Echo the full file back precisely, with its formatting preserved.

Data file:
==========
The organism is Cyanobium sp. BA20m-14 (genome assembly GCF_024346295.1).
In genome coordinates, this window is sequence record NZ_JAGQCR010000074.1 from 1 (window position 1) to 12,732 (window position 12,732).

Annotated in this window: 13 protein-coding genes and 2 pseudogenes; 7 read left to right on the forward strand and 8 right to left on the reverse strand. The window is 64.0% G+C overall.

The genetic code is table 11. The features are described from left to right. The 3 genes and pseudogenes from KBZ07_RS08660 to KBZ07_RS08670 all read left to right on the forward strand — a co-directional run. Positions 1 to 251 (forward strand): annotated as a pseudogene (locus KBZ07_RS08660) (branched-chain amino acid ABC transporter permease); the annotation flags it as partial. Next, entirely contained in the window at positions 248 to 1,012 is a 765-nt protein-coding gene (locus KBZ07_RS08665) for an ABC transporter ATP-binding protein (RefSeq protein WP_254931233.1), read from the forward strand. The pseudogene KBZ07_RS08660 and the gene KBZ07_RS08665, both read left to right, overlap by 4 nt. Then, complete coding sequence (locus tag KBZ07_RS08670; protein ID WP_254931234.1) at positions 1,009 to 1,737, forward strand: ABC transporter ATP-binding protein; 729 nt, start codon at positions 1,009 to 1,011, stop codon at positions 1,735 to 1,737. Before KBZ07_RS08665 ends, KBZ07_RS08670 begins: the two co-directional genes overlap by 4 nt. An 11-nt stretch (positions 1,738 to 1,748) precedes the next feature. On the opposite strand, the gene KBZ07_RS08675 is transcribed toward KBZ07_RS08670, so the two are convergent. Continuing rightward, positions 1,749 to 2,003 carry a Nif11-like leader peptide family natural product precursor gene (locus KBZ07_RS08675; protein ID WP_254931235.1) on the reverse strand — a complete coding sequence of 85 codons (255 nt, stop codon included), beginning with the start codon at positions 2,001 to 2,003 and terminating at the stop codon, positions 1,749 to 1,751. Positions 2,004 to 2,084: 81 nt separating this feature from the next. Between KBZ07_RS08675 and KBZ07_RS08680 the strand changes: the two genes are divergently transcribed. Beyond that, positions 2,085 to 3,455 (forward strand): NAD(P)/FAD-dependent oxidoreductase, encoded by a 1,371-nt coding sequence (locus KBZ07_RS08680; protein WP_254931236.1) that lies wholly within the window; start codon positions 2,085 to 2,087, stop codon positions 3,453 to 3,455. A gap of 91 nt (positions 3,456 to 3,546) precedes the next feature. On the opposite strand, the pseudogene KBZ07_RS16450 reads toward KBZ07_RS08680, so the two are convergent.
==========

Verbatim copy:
The organism is Cyanobium sp. BA20m-14 (genome assembly GCF_024346295.1).
In genome coordinates, this window is sequence record NZ_JAGQCR010000074.1 from 1 (window position 1) to 12,732 (window position 12,732).

Annotated in this window: 13 protein-coding genes and 2 pseudogenes; 7 read left to right on the forward strand and 8 right to left on the reverse strand. The window is 64.0% G+C overall.

The genetic code is table 11. The features are described from left to right. The 3 genes and pseudogenes from KBZ07_RS08660 to KBZ07_RS08670 all read left to right on the forward strand — a co-directional run. Positions 1 to 251 (forward strand): annotated as a pseudogene (locus KBZ07_RS08660) (branched-chain amino acid ABC transporter permease); the annotation flags it as partial. Next, entirely contained in the window at positions 248 to 1,012 is a 765-nt protein-coding gene (locus KBZ07_RS08665) for an ABC transporter ATP-binding protein (RefSeq protein WP_254931233.1), read from the forward strand. The pseudogene KBZ07_RS08660 and the gene KBZ07_RS08665, both read left to right, overlap by 4 nt. Then, complete coding sequence (locus tag KBZ07_RS08670; protein ID WP_254931234.1) at positions 1,009 to 1,737, forward strand: ABC transporter ATP-binding protein; 729 nt, start codon at positions 1,009 to 1,011, stop codon at positions 1,735 to 1,737. Before KBZ07_RS08665 ends, KBZ07_RS08670 begins: the two co-directional genes overlap by 4 nt. An 11-nt stretch (positions 1,738 to 1,748) precedes the next feature. On the opposite strand, the gene KBZ07_RS08675 is transcribed toward KBZ07_RS08670, so the two are convergent. Continuing rightward, positions 1,749 to 2,003 carry a Nif11-like leader peptide family natural product precursor gene (locus KBZ07_RS08675; protein ID WP_254931235.1) on the reverse strand — a complete coding sequence of 85 codons (255 nt, stop codon included), beginning with the start codon at positions 2,001 to 2,003 and terminating at the stop codon, positions 1,749 to 1,751. Positions 2,004 to 2,084: 81 nt separating this feature from the next. Between KBZ07_RS08675 and KBZ07_RS08680 the strand changes: the two genes are divergently transcribed. Beyond that, positions 2,085 to 3,455 (forward strand): NAD(P)/FAD-dependent oxidoreductase, encoded by a 1,371-nt coding sequence (locus KBZ07_RS08680; protein WP_254931236.1) that lies wholly within the window; start codon positions 2,085 to 2,087, stop codon positions 3,453 to 3,455. A gap of 91 nt (positions 3,456 to 3,546) precedes the next feature. On the opposite strand, the pseudogene KBZ07_RS16450 reads toward KBZ07_RS08680, so the two are convergent.